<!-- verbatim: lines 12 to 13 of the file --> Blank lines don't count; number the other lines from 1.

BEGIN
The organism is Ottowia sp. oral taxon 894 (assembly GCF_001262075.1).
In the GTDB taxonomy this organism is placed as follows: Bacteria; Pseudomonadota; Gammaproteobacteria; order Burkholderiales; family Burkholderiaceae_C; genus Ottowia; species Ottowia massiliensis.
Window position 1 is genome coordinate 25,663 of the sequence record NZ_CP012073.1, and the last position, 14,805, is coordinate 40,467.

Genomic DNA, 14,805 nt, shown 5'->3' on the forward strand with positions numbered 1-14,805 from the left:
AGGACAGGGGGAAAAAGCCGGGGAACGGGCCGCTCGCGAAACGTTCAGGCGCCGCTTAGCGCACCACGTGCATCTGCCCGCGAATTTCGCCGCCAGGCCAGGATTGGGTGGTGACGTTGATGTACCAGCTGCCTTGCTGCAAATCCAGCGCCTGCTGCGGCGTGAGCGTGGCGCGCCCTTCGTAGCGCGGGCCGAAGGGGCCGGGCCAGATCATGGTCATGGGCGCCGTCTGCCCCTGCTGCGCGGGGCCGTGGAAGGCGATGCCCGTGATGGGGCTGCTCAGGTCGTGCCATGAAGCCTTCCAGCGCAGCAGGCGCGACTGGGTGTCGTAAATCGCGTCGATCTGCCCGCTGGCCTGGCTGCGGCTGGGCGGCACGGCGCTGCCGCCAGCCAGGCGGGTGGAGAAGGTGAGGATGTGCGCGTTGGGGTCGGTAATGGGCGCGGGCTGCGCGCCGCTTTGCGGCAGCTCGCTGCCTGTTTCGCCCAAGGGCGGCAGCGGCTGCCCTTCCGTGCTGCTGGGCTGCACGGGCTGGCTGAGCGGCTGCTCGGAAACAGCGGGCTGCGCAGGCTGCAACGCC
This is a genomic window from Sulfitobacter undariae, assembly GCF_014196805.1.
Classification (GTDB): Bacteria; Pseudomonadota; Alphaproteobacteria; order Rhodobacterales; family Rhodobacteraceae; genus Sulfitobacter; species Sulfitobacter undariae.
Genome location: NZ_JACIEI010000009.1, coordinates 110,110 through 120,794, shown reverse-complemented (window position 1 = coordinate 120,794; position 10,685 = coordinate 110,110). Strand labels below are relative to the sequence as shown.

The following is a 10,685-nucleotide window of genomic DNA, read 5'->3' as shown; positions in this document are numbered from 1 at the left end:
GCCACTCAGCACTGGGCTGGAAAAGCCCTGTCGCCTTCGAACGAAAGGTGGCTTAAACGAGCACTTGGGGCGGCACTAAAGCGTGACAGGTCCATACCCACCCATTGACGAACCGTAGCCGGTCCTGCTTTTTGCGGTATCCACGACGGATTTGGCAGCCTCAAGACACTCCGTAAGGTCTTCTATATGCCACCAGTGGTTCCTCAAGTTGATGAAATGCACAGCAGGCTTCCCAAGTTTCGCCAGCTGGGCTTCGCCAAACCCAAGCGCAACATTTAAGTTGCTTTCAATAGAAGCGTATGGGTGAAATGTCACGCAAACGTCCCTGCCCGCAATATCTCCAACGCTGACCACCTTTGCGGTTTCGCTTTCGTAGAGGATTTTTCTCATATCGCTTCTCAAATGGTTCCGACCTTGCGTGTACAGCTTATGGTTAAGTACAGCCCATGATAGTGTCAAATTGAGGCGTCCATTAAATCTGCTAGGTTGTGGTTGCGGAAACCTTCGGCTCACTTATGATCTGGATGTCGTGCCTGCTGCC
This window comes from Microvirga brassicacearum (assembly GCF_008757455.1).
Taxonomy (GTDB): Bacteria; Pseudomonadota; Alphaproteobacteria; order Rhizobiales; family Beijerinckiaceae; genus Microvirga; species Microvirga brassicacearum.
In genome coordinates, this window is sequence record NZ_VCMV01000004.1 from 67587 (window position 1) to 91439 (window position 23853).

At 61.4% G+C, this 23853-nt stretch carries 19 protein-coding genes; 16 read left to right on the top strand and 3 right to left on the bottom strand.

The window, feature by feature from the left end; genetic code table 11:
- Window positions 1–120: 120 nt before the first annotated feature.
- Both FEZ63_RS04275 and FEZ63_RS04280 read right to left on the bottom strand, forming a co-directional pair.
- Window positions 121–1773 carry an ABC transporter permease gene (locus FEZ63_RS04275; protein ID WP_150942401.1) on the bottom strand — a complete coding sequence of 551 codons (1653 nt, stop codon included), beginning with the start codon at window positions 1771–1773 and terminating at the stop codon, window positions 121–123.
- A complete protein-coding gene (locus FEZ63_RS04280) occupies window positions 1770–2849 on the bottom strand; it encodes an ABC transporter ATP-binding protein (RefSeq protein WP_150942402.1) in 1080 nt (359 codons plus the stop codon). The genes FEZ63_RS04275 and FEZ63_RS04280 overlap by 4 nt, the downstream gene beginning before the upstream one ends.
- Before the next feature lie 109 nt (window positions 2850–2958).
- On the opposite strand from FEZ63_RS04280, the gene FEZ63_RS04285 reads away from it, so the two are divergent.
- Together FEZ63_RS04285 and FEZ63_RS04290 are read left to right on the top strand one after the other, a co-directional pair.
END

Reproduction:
Taxonomy (GTDB): Bacteria; Pseudomonadota; Alphaproteobacteria; order Rhizobiales; family Beijerinckiaceae; genus Microvirga; species Microvirga brassicacearum.
In genome coordinates, this window is sequence record NZ_VCMV01000004.1 from 67587 (window position 1) to 91439 (window position 23853).